g. The phrase occurs in the Pyramid Texts (Sethe, Die Altaegyptischen Pyramidentexte (1908), 169, spell 258, 311 d) where it likely consists of parallel n sDm(w) passives. As the phrase is picked up in the Late Period and regularly employed to finish off the Saite offering formula, full writings would seem to confirm the original passive construction, now achieved by using the tw-form as in Louvre A90 (212): n DA.tw rdwy.fy n xsf.tw wy.fy (Wb. Beleg. V (1951), p. 515, 4). But there is some ambiguity in the range of writings. In this particular instance the t written before the determinative forecloses a passive writing, unless in error. See a recent analysis in De Meulenaere JEOL (1997), pp. 84–85, where the author interprets both verbs as infinitives, producing something along the lines of "without impeding his feet or thwarting his wishes."
h. What is intriguing here is the extraction of a single phrase from that text and repositioning it on the feet. Since the text mentions the feet/legs, placing it here has a certain logic, but in doing so, the conceptual and linguistic connection between the back pillar (jwn), which generally is the preferred location for the Saite offering formula, is ruptured and so is the idea of the back pillar's protective function. It is unlikely the Egyptians would have failed to make a connection between the back pillar (jwn) and a reference to the protective genie symbolized by it (jwny). The back pillar supports the statue and the protective deity watches out for Pameniuwedja in the hereafter. The similarity of consonantal structure of these two words, if not to say their actual sound, would have resonated with the Egyptians.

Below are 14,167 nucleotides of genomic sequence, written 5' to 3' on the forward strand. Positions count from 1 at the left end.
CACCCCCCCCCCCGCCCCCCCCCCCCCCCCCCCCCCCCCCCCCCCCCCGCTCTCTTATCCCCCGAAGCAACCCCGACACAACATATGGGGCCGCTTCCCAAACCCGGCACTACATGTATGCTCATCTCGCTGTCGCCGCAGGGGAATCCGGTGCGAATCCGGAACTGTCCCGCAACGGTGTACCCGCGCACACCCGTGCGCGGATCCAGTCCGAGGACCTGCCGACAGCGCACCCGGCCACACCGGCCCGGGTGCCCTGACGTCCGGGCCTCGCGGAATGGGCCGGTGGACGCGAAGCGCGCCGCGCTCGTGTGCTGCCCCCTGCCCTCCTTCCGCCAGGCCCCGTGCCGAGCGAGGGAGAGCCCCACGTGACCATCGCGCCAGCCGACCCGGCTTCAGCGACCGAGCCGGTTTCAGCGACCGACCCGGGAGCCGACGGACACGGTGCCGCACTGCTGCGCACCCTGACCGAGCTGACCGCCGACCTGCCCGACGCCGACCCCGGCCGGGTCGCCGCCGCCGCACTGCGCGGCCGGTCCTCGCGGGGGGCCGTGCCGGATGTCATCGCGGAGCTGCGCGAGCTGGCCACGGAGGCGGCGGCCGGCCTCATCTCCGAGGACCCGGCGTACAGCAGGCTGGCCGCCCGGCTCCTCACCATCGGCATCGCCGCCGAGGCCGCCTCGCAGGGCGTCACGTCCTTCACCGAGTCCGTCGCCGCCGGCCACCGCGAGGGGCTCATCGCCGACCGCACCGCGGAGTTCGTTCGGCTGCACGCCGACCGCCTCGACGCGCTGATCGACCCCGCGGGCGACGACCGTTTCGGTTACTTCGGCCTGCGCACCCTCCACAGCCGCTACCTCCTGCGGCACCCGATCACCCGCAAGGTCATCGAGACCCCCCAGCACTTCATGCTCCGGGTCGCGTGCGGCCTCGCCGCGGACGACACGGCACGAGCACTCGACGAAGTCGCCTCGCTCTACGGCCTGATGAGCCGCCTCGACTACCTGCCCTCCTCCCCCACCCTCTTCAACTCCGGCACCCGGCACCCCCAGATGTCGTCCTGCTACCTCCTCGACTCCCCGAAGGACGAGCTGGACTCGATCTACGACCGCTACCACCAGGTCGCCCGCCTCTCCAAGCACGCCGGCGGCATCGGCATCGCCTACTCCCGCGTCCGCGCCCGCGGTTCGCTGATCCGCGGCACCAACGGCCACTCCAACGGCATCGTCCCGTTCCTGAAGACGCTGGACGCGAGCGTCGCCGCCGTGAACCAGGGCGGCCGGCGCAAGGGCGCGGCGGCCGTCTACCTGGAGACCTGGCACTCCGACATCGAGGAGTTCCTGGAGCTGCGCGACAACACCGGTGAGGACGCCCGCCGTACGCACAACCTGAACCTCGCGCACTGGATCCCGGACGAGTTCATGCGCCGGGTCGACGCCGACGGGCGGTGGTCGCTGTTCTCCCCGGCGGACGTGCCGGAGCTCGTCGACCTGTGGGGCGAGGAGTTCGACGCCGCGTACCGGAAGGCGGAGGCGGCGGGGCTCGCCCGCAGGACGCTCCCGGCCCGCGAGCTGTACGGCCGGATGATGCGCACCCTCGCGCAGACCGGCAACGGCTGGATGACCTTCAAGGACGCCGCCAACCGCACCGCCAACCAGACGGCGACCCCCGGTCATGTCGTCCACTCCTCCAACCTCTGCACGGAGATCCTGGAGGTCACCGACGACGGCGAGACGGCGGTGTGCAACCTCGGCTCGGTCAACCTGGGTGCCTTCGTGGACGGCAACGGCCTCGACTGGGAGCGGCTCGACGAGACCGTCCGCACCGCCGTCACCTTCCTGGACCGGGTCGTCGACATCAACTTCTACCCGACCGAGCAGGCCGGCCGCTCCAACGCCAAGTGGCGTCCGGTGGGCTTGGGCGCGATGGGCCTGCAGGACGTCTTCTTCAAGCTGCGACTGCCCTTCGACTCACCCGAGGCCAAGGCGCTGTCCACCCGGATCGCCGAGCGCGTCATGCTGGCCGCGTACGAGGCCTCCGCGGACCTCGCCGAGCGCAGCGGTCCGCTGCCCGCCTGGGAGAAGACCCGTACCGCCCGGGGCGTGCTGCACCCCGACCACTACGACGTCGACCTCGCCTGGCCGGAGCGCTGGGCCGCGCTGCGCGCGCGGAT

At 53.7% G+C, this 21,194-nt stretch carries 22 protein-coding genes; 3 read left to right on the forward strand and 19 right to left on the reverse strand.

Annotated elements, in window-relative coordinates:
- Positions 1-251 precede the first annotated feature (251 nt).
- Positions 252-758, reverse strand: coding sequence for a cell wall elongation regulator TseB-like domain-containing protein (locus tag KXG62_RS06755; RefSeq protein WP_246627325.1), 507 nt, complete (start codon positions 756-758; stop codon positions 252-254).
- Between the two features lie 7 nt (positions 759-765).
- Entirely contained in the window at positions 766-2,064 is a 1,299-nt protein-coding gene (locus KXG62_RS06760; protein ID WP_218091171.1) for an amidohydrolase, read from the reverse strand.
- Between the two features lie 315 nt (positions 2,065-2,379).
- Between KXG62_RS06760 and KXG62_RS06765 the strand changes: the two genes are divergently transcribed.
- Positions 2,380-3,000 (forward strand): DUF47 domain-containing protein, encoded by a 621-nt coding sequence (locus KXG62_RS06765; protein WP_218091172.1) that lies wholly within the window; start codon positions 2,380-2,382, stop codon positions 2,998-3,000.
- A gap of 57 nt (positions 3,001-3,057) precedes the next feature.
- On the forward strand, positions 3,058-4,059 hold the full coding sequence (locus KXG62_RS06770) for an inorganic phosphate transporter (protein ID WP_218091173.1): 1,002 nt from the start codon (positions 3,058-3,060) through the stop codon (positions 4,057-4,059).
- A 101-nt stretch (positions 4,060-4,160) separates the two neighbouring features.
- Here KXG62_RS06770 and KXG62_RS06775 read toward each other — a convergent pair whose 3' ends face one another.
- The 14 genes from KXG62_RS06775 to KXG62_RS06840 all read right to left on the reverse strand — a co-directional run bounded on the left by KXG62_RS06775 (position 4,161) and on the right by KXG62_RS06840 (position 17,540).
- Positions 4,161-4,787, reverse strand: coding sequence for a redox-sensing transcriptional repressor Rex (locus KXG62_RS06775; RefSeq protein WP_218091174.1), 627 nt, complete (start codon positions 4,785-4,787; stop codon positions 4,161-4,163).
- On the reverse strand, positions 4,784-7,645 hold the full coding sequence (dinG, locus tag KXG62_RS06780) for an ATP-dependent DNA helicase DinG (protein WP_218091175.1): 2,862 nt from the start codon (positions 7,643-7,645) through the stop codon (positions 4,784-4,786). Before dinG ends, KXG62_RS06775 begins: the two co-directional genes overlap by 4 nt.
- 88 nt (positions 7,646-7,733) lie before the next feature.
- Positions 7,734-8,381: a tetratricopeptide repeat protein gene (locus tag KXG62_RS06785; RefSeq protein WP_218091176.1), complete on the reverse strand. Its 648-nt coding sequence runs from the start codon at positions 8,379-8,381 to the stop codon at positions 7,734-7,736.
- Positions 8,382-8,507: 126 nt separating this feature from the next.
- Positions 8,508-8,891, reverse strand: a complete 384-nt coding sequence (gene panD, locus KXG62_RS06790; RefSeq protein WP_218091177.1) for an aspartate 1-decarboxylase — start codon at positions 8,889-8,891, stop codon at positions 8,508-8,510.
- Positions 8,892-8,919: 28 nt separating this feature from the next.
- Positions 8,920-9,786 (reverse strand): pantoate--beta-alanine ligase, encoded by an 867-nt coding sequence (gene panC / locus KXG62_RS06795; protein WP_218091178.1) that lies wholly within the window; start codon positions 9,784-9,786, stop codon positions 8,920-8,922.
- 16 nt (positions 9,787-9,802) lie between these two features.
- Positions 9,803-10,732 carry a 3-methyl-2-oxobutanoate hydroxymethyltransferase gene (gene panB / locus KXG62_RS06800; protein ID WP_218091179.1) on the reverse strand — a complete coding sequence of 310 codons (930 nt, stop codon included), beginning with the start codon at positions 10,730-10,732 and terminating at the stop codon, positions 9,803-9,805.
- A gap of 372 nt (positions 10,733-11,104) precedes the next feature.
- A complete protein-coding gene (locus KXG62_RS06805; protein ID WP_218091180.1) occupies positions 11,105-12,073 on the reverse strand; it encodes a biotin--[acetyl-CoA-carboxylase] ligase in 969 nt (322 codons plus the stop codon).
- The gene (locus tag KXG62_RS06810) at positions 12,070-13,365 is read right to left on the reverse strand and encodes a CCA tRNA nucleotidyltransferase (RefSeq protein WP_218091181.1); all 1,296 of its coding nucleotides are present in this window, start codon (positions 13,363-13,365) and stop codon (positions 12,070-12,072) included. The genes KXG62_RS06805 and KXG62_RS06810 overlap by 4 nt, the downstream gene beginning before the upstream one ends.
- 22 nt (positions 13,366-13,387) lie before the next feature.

i. Amunet, the female counterpart of Amun, occurs seldom. For what it is worth, Schulz (Kuboiden Statuentypus, pp. 666, 668) has taken note of all gods' names on block figures through the mid-Ramesside period. Amunet occurs on slightly more than ½ of 1 percent of such figures under the Thutmosides and in the early and mid-Ramesside age. See two Late Period occurrences in PM VIII, 801-727-065 (p. 766) and 801-765-765 (p. 898).
j. Here written using the feather of Maat (Gardiner H6) instead of the dais (Gardiner Aa11).
John McDonald, Andrew W. Mellon Fellow, 2001-2002
Purchased by the Museum from Mohammed Mohassib, Luxor, 1907.
Lythgoe, Albert M. 1907. "Recent Egyptian Acquisitions." In The Metropolitan Museum of Art Bulletin, vol. 2, no. 12 (December), p. 195.